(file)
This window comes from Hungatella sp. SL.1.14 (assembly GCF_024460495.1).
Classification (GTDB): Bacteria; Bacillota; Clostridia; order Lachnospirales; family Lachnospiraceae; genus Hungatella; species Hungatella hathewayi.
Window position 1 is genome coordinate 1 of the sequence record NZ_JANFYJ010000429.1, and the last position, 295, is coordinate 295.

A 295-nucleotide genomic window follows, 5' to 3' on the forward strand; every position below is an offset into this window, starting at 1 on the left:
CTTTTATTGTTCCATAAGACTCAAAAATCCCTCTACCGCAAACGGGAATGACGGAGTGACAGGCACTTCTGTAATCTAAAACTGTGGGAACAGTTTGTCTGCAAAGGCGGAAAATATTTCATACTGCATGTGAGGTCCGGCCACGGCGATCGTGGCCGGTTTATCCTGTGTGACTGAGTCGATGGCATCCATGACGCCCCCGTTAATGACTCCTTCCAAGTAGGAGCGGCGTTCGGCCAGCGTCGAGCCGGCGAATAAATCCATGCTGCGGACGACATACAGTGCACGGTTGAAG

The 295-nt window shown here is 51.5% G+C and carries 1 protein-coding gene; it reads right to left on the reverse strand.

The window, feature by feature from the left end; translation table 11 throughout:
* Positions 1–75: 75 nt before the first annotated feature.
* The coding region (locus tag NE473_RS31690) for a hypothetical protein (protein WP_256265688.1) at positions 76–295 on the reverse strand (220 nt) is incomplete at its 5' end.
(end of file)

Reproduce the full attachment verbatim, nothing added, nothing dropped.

This window comes from Hungatella sp. SL.1.14 (assembly GCF_024460495.1).
Classification (GTDB): Bacteria; Bacillota; Clostridia; order Lachnospirales; family Lachnospiraceae; genus Hungatella; species Hungatella hathewayi.
Window position 1 is genome coordinate 1 of the sequence record NZ_JANFYJ010000429.1, and the last position, 295, is coordinate 295.

A 295-nucleotide genomic window follows, 5' to 3' on the forward strand; every position below is an offset into this window, starting at 1 on the left:
CTTTTATTGTTCCATAAGACTCAAAAATCCCTCTACCGCAAACGGGAATGACGGAGTGACAGGCACTTCTGTAATCTAAAACTGTGGGAACAGTTTGTCTGCAAAGGCGGAAAATATTTCATACTGCATGTGAGGTCCGGCCACGGCGATCGTGGCCGGTTTATCCTGTGTGACTGAGTCGATGGCATCCATGACGCCCCCGTTAATGACTCCTTCCAAGTAGGAGCGGCGTTCGGCCAGCGTCGAGCCGGCGAATAAATCCATGCTGCGGACGACATACAGTGCACGGTTGAAG

The 295-nt window shown here is 51.5% G+C and carries 1 protein-coding gene; it reads right to left on the reverse strand.

The window, feature by feature from the left end; translation table 11 throughout:
* Positions 1–75: 75 nt before the first annotated feature.
* The coding region (locus tag NE473_RS31690) for a hypothetical protein (protein WP_256265688.1) at positions 76–295 on the reverse strand (220 nt) is incomplete at its 5' end.